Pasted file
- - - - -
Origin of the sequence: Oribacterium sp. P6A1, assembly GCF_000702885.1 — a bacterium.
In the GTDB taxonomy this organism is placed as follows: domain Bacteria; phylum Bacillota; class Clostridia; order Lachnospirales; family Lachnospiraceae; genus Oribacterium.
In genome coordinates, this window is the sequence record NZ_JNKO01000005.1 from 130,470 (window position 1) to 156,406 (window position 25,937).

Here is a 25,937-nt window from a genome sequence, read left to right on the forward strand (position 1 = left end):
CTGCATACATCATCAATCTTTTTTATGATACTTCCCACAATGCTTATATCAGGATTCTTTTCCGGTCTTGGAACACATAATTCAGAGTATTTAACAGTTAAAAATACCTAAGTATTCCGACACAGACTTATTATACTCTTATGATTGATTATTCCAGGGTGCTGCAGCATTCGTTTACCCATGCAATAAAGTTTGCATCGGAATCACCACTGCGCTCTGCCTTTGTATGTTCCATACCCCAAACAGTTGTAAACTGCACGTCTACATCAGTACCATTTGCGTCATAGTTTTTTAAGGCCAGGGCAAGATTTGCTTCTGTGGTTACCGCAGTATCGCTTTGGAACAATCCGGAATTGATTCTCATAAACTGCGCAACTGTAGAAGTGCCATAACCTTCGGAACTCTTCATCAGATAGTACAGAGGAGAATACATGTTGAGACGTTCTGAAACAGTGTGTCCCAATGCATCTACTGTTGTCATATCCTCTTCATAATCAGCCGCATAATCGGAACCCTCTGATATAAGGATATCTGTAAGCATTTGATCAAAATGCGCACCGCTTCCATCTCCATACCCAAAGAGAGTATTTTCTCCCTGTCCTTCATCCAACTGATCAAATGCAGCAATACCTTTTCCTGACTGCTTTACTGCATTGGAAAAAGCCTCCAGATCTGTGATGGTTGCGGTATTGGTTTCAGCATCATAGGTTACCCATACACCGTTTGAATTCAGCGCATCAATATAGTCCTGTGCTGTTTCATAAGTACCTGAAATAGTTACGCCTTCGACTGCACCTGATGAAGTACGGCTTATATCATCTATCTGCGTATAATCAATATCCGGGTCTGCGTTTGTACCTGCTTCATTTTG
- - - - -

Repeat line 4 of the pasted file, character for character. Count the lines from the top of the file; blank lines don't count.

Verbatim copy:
Here is a 25,937-nt window from a genome sequence, read left to right on the forward strand (position 1 = left end):